#YesAllWomen: Twitter's powerful reaction to the Santa Barbara Shootings

People gather at a park in Isla Vista for a candlelight vigil to honour the victims of the mass shooting.

People gather at a park in Isla Vista for a candlelight vigil to honour the victims of the mass shooting. Photo: AP

Over the weekend, six people were killed in a Californian neighbourhood near UC Santa Barbara. Their murderer was a man whose name I’ll elect not to use, because it doesn’t deserve to be remembered. But he was a young man who hated women and resented them for withholding their affections from him. To punish them for these transgressions, he determined to target the ‘hottest sorority house’ at UCSB and ‘slaughter’ every ‘spoiled, stuck-up, blonde slut [he sees] inside there.’

In a video posted to YouTube, the shooter (who began his killing spree by stabbing his three roommates to death) lamented that, “For the last eight years of my life, since I hit puberty, I’ve been forced to endure an existence of loneliness, rejection and unfulfilled desires, all because girls have never been attracted to me. Girls gave their affection and sex and love to other men, never to me.”

There are few things uglier and more threatening to women than misogynist male entitlement. It reminds us that our right to exist with some semblance of freedom is viewed as a contractual arrangement; as long as we behave ourselves, we won’t be punished too severely for the simple crime of being a woman.

Under the hashtag #yesallwomen, a litany of complaints and outrages have swept across the Twittersphere. Within hours, the hashtag was trending internationally. Women raged against the violence that was to threaten them and keep them in line; men (for the most part) offered their solidarity and support, while urging others to read the rolling timeline of tweets regardless of how challenging and uncomfortable they might prove to be.


One of the most retweeted pictures under the #yesallwomen tag was a meme that’s been floating around for some time now. It perfectly illustrates the troubling cognitive dissonance that comes with according value to a woman based on her male connections.

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In addition to furious objections over subjugations of living in a culture which normalises violence towards women and charges them with being responsible for avoiding it came anger over the lack of respect shown for women’s autonomy. Women argued accurately and with fierce eloquence against the idea that a woman is ‘off limits’ if she ‘belongs’ to another man; that street harassment isn’t a ‘compliment’ but another manifestation of entitlement, one which seeks to remind women that their bodies and dignity belong to someone else; and that even their outrage and anger is stolen from them and portrayed as the misandric criminalisation of male sexuality and/or identity.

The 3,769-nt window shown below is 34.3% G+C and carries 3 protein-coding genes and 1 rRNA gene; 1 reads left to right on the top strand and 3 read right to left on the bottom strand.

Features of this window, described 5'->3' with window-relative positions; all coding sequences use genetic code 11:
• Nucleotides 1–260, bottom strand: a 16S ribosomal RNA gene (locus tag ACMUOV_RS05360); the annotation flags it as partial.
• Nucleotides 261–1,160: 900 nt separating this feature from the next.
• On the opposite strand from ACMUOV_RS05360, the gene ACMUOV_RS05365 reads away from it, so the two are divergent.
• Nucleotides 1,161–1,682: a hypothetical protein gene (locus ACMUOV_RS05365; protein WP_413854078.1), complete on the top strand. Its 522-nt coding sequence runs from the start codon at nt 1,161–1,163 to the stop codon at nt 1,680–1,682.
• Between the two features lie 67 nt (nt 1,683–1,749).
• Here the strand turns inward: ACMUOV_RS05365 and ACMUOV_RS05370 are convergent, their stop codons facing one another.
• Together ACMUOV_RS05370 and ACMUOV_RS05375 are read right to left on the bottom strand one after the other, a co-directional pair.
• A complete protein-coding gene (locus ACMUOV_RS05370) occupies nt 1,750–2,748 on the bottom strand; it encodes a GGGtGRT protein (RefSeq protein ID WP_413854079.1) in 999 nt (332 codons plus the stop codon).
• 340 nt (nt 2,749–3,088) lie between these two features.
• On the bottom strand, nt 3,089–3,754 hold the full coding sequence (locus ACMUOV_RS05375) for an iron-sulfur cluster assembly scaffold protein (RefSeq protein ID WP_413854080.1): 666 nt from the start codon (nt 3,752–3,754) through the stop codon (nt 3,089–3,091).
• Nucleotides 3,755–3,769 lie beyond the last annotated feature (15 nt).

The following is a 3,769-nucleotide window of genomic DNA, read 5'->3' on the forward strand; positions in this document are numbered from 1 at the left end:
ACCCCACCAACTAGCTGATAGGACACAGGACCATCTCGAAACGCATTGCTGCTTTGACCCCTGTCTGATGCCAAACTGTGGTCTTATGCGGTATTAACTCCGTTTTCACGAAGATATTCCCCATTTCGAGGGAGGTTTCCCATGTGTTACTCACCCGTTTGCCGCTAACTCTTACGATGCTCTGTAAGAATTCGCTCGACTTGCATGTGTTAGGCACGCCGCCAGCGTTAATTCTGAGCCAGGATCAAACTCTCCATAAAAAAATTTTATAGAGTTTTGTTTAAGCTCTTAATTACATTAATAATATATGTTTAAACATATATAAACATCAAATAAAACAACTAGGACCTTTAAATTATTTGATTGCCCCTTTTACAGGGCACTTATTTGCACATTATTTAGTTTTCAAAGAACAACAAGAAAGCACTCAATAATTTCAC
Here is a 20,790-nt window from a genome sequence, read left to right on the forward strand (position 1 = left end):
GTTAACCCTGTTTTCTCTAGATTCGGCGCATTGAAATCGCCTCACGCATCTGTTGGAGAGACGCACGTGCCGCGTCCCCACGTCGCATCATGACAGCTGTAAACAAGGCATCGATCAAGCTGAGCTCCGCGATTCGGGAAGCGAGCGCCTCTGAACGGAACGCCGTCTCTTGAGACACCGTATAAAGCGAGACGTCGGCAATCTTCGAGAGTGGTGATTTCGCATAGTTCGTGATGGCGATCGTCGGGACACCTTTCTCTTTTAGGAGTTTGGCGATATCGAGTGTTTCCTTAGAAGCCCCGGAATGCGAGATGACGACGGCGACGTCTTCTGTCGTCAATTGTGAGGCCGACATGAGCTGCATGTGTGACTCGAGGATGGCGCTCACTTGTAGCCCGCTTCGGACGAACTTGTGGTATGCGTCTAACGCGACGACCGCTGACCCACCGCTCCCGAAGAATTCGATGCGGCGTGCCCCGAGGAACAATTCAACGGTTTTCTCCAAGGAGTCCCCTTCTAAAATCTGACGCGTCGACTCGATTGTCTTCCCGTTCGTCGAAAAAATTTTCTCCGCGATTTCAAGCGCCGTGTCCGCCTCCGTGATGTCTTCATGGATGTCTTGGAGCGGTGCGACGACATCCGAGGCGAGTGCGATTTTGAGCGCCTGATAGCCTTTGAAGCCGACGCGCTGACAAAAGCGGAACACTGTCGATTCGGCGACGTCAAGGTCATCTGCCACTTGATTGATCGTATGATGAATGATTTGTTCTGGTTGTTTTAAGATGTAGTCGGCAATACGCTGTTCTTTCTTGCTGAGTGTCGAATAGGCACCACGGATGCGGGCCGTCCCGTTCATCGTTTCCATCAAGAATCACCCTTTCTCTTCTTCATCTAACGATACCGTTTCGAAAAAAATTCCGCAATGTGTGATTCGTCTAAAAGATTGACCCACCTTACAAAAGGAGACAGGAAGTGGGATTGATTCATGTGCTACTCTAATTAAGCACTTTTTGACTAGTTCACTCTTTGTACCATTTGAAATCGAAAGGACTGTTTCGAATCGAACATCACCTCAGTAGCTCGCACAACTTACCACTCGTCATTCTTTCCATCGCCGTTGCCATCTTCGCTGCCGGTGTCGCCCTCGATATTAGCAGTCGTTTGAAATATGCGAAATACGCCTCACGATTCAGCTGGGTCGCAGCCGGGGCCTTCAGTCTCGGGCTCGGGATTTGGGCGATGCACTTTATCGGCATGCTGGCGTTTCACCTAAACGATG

The outpouring of female anger was not, as some have called it, ‘armchair activism’ but a meaningful and spontaneous public response to the dreadful hate crime that happened in Santa Barbara. Despite the support offered by many men to #yesallwomen, it’s frustrating to see so many others insist that these senseless deaths had nothing to do with the perceived emasculation of being denied the alpha identity that the gunman felt women owed to him.

At its most benign, those hesitant to identify the misogyny present are focusing instead on the gunman’s fragile mental health - as if misogyny (particularly the homicidal kind) isn’t a clear and indisputable expression of acute mental illness exacerbated by the frequenting of MRA websites and pick up artist communities.

But frighteningly, there are others who appear to empathise with the fact that loneliness and female rejection ‘caused’ this young man to exact his cruel form of revenge. That if it weren’t for the ‘agony’ of female rejection and the refusal to ‘give’ sex to him, he might be a well-adjusted person.

This is what misogyny and male entitlement writ large looks like. The denial of its existence is what allows ongoing violence against women to flourish. Women experience a broad range of gender related violence every day, from incessant street harassment to sexual assaults to murder. It is the shadow we live under and the threat we live in fear of, and we endure it solely because we are women. It’s what leads to a young girl being stabbed to death by a schoolmate because she won’t go to prom with him. And it’s what allows a young man to believe so fervently that he is ‘owed’ female attention and adoration that when he is repeatedly denied it, he decides someone must be punished in order to reinstate his power as a dominant male.

If this isn’t a result of structural misogyny and male entitlement, what is it? A coincidence? Why is it that one woman murdered every week in Australia by her partner or ex-partner is not considered a manifestation of the ongoing, ritualised hate crime that specifically targets women? Why must we be further insulted by having our anger explained away as irrational and misplaced? We know what pure, unadulterated misogyny is because we have felt its wrath; yet we’re once again being told our instincts are wrong by people for whom such hatred can never be anything more than theoretical.

Margaret Atwood famously said that men’s greatest fear is that women will laugh at them, while women’s greatest fear is that men will kill them. Misogyny and male entitlement are sustained acts of aggression against women that everyone should be invested in opposing.

No, not all men kill or harm women.

But yes - all women have a right to be angry and afraid when they do.